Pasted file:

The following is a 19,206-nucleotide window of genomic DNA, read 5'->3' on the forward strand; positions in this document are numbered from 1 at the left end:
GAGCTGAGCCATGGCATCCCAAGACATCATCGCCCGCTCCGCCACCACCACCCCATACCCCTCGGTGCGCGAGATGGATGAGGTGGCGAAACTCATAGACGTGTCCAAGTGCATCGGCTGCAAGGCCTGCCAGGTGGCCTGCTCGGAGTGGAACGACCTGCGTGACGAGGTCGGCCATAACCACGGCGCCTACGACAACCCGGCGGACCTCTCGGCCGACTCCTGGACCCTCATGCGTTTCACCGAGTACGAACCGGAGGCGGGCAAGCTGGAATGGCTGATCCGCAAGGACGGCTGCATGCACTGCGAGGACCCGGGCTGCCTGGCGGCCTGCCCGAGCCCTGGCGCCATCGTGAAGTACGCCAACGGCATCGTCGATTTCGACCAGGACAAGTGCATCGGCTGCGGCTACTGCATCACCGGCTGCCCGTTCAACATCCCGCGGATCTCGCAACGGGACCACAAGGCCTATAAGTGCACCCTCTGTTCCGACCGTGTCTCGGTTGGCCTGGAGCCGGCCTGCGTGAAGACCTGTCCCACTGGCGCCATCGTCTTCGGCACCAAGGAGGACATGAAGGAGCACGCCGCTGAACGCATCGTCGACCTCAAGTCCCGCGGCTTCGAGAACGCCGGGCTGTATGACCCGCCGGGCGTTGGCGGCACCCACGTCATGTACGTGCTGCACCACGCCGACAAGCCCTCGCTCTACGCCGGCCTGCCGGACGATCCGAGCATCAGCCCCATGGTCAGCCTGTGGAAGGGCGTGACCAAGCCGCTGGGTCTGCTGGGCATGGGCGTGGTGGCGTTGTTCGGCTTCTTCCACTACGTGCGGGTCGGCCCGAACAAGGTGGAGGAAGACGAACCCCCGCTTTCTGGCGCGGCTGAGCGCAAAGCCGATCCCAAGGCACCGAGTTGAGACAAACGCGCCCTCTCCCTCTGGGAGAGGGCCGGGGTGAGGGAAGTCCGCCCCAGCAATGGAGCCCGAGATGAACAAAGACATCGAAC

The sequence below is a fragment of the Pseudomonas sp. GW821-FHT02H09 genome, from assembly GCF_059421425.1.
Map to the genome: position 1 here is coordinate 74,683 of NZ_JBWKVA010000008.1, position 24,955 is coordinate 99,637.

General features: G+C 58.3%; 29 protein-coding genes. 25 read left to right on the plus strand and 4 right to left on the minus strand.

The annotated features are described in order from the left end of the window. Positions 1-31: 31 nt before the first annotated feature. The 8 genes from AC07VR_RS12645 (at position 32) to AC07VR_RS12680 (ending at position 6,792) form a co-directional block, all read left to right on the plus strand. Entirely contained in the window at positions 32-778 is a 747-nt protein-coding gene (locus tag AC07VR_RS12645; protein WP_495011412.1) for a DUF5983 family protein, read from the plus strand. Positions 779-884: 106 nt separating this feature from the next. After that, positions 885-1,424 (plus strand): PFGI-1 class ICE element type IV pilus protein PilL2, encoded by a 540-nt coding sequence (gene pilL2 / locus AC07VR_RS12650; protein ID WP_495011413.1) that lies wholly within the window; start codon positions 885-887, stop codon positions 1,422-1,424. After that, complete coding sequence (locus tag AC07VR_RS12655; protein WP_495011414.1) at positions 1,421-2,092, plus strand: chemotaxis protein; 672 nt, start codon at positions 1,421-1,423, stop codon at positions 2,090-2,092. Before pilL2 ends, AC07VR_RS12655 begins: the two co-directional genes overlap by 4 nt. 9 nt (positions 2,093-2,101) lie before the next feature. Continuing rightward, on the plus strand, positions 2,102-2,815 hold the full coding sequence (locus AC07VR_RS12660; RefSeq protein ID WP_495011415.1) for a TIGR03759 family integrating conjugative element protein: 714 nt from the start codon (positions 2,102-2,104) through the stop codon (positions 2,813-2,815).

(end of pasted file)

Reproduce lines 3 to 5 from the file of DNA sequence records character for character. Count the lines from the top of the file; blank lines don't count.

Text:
The sequence below is a fragment of the Pseudomonas sp. GW821-FHT02H09 genome, from assembly GCF_059421425.1.
Map to the genome: position 1 here is coordinate 74,683 of NZ_JBWKVA010000008.1, position 24,955 is coordinate 99,637.

General features: G+C 58.3%; 29 protein-coding genes. 25 read left to right on the plus strand and 4 right to left on the minus strand.